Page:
Who Will Manage Your Assets If You Are Incapacitated?

Mar 9, 2021
Estate Planning Wills / Power of Attorney

Nobody likes to think about being medically incapacitated. However, when it comes to managing your estate, it is vital to plan for the worst case scenario. For instance, if you know that dementia runs in your family, creating a plan early is of paramount importance.

Comprehensive incapacity planning is a must for anybody, no matter what your health pedigree is. It is possible for anybody of any age to end up incapacitated. Proper incapacitation planning provides necessary guidance for your family in the event the unthinkable happens.

What does “power of attorney” mean?

There are two main types of power of attorney concerning incapacitation planning: financial and medical.

Financial power of attorney gives a directed entity the ability to pay bills, make financial decisions, sell real estate, file tax returns and do other financial maneuvering on your behalf.

Medical power of attorney is sometimes called a healthcare proxy. This is when you give a directed entity the ability to make medical decisions for you if something incapacitates you. The person you give medical power of attorney to will be the one to “pull the plug” if you indicate in your documents that you do not wish to continue medical interventions on your person after a certain point.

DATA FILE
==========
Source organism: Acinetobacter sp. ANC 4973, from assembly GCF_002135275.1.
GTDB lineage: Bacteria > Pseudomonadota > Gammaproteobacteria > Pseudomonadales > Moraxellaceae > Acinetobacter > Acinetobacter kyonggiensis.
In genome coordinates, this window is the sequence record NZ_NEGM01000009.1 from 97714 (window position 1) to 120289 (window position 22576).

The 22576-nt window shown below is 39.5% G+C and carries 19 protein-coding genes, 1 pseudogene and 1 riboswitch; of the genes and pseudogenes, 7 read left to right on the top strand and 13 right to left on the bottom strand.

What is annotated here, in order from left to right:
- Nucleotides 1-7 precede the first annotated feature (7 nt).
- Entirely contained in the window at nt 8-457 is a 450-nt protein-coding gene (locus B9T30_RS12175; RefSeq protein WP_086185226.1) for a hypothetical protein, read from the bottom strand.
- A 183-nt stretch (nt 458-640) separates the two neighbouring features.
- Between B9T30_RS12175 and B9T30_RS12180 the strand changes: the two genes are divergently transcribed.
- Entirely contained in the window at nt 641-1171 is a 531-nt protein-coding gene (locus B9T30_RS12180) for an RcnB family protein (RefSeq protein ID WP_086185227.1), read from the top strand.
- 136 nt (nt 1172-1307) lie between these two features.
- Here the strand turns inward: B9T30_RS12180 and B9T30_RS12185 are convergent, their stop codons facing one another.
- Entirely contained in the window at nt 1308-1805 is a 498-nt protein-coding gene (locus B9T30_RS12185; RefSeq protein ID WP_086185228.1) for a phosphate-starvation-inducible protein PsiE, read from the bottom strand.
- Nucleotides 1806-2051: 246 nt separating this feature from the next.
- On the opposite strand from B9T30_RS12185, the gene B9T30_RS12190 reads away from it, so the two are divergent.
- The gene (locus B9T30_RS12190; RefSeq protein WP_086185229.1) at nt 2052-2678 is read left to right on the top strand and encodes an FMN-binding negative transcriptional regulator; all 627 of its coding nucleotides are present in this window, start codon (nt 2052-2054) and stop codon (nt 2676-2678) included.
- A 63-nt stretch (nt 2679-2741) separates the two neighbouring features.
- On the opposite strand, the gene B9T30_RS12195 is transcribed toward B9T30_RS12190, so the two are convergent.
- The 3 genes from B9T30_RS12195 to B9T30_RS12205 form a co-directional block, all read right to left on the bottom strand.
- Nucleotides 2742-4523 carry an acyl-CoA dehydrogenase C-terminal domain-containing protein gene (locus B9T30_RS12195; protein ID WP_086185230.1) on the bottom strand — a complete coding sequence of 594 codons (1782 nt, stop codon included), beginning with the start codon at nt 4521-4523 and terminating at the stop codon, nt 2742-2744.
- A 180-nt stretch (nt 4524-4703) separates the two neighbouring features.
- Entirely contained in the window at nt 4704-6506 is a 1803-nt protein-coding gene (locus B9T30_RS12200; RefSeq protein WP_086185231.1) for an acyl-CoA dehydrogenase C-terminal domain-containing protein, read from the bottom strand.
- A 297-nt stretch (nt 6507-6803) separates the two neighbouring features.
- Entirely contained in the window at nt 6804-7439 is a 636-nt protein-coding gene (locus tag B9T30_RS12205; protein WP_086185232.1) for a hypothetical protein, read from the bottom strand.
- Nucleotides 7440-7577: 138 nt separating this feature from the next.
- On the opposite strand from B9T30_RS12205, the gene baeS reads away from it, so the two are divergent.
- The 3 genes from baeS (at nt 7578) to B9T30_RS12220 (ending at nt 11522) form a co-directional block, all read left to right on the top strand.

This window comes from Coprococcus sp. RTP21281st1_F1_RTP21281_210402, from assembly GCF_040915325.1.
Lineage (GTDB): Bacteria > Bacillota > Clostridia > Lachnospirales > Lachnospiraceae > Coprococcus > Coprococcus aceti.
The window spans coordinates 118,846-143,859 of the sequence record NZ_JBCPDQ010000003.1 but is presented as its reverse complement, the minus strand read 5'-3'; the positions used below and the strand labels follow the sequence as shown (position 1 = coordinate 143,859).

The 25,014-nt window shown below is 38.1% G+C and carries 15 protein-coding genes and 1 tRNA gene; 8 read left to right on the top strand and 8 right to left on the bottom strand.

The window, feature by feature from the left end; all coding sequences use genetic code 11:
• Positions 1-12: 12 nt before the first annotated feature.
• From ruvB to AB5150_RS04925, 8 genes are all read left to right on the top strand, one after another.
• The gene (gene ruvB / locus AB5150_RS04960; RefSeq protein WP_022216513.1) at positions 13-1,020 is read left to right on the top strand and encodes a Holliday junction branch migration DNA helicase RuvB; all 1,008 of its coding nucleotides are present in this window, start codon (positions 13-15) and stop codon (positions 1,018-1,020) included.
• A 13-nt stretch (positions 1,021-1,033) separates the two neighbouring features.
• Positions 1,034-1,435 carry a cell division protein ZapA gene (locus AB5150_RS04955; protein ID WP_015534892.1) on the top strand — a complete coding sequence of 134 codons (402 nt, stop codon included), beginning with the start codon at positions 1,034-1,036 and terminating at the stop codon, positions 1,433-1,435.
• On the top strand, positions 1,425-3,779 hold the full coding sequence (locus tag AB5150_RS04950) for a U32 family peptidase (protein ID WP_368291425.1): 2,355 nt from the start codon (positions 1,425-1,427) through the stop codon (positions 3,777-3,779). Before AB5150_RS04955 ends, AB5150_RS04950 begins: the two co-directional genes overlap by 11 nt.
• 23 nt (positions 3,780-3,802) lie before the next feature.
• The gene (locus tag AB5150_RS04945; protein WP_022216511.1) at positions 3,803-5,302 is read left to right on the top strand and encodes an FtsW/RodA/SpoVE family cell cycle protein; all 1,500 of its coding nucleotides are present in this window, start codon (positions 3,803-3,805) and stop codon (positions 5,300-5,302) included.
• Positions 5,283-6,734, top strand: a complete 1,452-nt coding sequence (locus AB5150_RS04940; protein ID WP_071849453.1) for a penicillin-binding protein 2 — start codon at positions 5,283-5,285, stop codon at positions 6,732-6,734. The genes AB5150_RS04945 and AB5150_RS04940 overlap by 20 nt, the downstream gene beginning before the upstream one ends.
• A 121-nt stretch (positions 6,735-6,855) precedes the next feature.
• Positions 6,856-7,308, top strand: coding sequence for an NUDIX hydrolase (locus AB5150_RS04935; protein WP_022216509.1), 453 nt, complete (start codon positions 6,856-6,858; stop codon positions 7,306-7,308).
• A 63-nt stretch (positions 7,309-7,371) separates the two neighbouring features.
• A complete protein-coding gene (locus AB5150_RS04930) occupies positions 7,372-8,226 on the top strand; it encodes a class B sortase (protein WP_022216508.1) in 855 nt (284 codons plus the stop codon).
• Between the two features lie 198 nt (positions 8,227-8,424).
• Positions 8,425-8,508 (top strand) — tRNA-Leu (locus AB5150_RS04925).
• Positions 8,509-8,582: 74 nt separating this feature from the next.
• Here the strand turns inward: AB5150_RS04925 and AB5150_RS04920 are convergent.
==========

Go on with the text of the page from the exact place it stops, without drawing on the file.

Are there other documents? 

Yes. It is a good idea to create a revocable living trust if you have not. With a revocable living trust, three main parties come together to manage your assets. You as a person who creates the trust, the person who manages the assets that are in the trust and the person who ultimately benefits from the trust. Assets you place in a revocable living trust bypass probate and help make distribution of your assets easier and much faster. Otherwise, there is a risk that key elements of your estate will end up in probate for years.

You should also create a living will. This is the document that your power of attorney will use when executing your directives. It is possible that some physicians may try to override the wishes of your family members without a living will. Additionally, if you are experiencing an unexpected incapacitation, your family members will be going through a difficult time. Having a living will in place will make it easier on them during a rough situation. AmeriEstate Legal’s healthcare directive ensures that your end of life decisions are made and that you have appointed a person to ensure those wishes are met. 

Who should I pick to manage my assets? 

This is a very personal process and the answer is different for every individual. You should pick somebody that you trust will act in an impartial manner toward all potential beneficiaries. It is also wise to pick somebody who is generally responsible with paperwork and a good communicator.

Make sure you have a comprehensive incapacitation plan in place for this chosen person to follow. Contact us today at AmeriEstate to learn more about how we can help you create a comprehensive estate plan for all eventualities.